Turkey Honors Activists Killed During Israeli Raid
From NPR News, this is ALL THINGS CONSIDERED. Im Robert Siegel.
MICHELE NORRIS, host:
And Im Michele Norris.
And to Istanbul now, where thousands of people turned out for a joint funeral. They were mourning eight Turkish activists killed by Israeli commandos during a naval raid on Monday. In a moment, we'll hear more details about some of those killed.
But first, NPR's Jackie Northam reports from Istanbul.
(Soundbite of a crowd)
JACKIE NORTHAM: Huge crowds began streaming towards Istanbul's Fatih mosque early today. Inside lay eight coffins draped in Turkish and Palestinian flags, carrying the remains of pro-Palestinian activists killed on Monday. The youngest, an American of Turkish descent, was just 19 years old. The oldest buried in the joint ceremony was 60. A ninth Turkish victim will be buried Friday.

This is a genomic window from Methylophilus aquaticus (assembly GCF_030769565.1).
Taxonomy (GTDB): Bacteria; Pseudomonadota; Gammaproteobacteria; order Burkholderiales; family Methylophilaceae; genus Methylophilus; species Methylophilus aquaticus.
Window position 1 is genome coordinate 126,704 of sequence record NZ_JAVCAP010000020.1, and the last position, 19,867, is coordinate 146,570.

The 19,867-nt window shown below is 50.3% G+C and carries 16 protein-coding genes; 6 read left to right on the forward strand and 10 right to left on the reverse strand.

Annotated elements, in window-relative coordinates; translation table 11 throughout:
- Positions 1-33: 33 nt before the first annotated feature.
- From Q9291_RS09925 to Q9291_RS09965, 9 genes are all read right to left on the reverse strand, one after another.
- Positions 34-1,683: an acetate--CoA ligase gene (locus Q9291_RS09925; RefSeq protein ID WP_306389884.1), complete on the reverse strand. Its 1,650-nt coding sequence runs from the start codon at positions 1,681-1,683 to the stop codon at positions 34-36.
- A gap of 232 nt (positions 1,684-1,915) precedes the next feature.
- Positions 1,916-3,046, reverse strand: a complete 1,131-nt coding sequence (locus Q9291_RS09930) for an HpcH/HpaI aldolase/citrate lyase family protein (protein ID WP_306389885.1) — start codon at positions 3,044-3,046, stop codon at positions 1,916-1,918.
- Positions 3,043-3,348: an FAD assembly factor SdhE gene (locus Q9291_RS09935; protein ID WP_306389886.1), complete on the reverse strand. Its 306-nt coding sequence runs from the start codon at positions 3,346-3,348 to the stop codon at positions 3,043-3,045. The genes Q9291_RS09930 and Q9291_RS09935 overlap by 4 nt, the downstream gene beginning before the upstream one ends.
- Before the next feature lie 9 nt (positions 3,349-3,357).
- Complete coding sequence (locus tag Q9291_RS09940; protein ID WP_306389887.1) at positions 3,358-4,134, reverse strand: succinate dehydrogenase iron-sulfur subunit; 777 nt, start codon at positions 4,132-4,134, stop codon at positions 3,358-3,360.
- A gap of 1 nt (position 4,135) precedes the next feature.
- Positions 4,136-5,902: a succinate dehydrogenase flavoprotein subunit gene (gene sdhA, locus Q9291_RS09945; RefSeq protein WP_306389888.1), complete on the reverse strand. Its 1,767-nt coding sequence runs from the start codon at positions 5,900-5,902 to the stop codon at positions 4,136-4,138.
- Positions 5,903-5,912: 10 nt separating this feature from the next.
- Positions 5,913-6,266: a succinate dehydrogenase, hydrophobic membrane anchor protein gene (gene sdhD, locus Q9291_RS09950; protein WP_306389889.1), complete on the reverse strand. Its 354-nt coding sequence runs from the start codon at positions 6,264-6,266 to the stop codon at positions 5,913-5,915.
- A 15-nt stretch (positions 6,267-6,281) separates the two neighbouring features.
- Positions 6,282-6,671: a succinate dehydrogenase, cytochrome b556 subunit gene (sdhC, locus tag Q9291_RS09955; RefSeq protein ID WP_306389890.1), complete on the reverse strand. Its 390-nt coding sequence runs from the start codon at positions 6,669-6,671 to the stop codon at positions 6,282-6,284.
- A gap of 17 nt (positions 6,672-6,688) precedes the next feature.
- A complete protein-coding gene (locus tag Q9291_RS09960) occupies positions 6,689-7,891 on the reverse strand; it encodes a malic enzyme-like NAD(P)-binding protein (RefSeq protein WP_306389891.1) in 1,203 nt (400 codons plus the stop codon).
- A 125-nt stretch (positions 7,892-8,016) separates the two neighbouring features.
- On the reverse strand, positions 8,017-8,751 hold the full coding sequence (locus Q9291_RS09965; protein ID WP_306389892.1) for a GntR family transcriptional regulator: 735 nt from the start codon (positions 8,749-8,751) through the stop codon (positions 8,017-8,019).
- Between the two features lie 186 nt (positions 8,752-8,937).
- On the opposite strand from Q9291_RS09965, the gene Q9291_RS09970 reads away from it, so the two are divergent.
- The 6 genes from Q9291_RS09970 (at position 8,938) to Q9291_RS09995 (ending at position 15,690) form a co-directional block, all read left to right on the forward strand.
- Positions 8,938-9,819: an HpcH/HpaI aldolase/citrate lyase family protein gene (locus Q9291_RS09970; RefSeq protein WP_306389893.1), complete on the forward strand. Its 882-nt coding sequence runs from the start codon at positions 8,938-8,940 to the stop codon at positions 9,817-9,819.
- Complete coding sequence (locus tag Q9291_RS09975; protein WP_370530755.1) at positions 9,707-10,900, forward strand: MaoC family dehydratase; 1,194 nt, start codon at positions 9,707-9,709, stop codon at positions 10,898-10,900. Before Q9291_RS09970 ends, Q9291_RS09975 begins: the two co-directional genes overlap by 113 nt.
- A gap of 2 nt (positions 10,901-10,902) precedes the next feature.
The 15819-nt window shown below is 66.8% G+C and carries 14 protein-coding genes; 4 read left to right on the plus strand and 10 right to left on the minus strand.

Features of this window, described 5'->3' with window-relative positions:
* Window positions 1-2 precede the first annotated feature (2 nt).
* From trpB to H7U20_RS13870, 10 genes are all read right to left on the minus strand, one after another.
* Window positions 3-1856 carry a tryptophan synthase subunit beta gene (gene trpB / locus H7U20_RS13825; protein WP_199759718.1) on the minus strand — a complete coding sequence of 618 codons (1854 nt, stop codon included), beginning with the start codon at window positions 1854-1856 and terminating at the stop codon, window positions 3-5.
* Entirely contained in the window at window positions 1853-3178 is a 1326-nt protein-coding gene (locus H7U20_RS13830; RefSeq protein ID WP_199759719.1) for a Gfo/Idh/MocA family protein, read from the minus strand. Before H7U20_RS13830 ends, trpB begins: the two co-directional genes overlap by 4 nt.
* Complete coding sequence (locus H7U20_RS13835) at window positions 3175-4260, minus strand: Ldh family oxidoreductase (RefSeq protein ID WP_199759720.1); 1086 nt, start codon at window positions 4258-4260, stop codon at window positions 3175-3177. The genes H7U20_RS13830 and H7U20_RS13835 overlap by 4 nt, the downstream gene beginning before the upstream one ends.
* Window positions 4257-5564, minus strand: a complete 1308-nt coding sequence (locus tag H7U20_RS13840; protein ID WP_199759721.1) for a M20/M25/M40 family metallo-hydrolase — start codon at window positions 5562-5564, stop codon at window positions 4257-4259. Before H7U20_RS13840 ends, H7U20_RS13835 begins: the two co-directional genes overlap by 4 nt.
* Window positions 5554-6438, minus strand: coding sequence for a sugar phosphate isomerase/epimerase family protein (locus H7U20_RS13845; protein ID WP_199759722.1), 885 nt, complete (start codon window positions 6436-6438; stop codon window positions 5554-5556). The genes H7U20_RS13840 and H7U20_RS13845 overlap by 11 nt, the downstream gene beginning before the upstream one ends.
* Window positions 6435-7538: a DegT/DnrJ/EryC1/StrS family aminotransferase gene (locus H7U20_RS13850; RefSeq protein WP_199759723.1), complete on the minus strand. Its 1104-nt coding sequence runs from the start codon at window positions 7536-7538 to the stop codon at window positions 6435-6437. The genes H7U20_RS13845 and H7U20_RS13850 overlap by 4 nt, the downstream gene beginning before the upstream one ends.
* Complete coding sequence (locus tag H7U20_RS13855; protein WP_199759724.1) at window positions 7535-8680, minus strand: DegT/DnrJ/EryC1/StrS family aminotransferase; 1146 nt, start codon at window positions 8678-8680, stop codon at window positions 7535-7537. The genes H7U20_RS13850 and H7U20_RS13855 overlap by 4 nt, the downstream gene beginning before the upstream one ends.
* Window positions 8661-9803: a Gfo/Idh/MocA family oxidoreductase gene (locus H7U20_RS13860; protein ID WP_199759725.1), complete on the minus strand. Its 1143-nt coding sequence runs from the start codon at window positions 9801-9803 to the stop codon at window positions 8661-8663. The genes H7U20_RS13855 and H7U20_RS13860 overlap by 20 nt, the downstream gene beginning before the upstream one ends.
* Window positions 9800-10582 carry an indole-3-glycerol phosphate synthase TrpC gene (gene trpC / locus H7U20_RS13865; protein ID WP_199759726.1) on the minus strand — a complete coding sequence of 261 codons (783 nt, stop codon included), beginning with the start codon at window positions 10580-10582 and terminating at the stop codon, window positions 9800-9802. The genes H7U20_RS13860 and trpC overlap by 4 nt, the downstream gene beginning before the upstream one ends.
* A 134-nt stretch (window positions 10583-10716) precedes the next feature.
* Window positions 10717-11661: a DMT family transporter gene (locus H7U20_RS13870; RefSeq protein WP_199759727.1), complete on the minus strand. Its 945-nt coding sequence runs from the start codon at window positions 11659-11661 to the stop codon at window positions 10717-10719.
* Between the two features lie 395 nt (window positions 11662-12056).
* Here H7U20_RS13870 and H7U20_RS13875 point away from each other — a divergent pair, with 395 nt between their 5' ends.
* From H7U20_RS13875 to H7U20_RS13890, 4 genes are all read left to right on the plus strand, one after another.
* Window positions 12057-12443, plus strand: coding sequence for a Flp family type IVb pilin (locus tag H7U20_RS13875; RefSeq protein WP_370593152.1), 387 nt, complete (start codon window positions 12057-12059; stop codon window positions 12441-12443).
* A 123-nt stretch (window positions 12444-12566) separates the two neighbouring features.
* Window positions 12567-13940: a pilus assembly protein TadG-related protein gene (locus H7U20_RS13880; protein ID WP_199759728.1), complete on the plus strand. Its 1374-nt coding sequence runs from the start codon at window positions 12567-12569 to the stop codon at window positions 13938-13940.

A local television station reported that all the victims died from gunshot wounds. The crowd held banners calling Israelis murderers and war criminals. Among those attending were survivors of the deadly clash between Israeli commandos and activists trying to deliver humanitarian aid to Palestinians in the Gaza Strip. One of their spokesmen said the flotilla was just trying to get aid to the Palestinians.
But Turkish analyst Ercan �itlioglu, with International Security Center Bah�esehir University, says there are suspicions that some provocateurs were among the passengers on the Turkish boat and that he expected there would be trouble.
Dr. ERCAN �ITLIOGLU (President, Bah�esehir University): When I saw their flags they are waving - the green flags, the jihadist flags I am not surprised.
NORTHAM: Still, �itlioglu says Israel's response was both unacceptable and deplorable, a sentiment that ripples throughout the country.
President Abdullah G�l told the funeral crowd that Turkey will never forget the attack on its ships and that its relationship with Israel will never be the same again.
Jackie Northam, NPR News, Istanbul.